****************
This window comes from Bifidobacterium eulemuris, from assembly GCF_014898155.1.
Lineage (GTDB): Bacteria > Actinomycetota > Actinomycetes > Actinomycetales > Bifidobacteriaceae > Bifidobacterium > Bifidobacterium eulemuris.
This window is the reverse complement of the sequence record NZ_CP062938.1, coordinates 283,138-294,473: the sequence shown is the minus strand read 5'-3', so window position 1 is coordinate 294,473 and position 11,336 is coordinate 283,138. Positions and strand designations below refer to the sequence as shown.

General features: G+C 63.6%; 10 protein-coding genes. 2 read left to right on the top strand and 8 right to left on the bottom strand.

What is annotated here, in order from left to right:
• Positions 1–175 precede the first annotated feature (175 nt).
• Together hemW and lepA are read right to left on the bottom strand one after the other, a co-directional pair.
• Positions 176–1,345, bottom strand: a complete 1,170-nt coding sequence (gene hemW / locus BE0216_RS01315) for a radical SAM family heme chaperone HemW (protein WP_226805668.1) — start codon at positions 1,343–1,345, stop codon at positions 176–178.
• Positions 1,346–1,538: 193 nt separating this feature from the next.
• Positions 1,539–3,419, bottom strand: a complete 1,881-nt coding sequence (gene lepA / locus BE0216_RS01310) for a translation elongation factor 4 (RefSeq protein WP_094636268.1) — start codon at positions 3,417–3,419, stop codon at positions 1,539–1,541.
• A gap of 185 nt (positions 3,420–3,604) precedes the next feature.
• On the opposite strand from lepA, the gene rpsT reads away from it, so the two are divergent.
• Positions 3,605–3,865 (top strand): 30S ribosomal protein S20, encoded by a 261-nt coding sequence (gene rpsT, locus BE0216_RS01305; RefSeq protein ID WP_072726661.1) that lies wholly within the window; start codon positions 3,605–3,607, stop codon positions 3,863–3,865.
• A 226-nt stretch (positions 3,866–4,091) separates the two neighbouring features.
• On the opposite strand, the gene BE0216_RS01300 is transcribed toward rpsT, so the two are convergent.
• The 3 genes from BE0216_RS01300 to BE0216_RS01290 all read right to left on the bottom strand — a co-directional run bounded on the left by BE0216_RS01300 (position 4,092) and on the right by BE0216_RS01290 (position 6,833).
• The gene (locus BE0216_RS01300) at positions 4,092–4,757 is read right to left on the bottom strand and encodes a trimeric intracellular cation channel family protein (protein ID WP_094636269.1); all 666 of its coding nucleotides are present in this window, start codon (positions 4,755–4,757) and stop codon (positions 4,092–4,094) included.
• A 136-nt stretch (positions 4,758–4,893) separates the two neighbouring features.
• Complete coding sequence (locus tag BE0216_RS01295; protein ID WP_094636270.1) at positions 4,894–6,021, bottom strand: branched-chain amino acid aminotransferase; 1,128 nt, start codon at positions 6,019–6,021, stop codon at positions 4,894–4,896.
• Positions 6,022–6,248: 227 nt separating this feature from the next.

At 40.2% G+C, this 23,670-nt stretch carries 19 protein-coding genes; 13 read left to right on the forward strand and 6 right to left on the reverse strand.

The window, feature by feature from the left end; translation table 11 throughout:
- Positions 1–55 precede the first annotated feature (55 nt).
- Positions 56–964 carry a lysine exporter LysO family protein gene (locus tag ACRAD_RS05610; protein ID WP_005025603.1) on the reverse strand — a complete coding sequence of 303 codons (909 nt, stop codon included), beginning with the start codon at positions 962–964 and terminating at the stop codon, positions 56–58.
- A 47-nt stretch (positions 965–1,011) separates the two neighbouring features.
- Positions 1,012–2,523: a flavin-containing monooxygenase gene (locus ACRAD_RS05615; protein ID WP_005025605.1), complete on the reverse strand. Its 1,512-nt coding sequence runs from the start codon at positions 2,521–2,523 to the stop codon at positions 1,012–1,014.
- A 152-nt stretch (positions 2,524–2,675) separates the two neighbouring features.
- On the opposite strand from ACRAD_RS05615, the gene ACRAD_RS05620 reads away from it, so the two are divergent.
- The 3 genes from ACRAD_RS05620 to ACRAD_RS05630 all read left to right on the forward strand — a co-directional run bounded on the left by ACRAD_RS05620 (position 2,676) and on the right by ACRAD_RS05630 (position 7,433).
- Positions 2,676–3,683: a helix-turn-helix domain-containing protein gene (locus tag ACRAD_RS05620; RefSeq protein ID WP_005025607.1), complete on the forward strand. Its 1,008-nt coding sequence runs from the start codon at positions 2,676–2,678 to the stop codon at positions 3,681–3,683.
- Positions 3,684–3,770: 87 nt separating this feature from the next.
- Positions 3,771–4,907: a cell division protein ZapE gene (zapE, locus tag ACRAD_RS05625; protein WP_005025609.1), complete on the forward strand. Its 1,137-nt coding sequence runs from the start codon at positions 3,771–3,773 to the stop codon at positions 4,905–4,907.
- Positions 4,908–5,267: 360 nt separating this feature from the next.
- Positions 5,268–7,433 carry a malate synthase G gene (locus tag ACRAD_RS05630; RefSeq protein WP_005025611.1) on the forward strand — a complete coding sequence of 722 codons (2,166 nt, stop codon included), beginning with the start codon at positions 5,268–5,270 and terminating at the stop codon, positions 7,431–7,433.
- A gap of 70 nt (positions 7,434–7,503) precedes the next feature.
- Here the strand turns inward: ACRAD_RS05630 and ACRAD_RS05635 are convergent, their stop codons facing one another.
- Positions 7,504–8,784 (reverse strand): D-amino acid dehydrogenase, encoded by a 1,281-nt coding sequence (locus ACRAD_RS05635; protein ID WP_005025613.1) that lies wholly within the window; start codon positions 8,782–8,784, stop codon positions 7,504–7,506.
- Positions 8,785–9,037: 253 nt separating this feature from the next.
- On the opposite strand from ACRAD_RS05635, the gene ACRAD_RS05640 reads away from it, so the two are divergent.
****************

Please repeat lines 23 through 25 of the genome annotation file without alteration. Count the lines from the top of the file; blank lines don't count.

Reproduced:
- Positions 1–55 precede the first annotated feature (55 nt).
- Positions 56–964 carry a lysine exporter LysO family protein gene (locus tag ACRAD_RS05610; protein ID WP_005025603.1) on the reverse strand — a complete coding sequence of 303 codons (909 nt, stop codon included), beginning with the start codon at positions 962–964 and terminating at the stop codon, positions 56–58.
- A 47-nt stretch (positions 965–1,011) separates the two neighbouring features.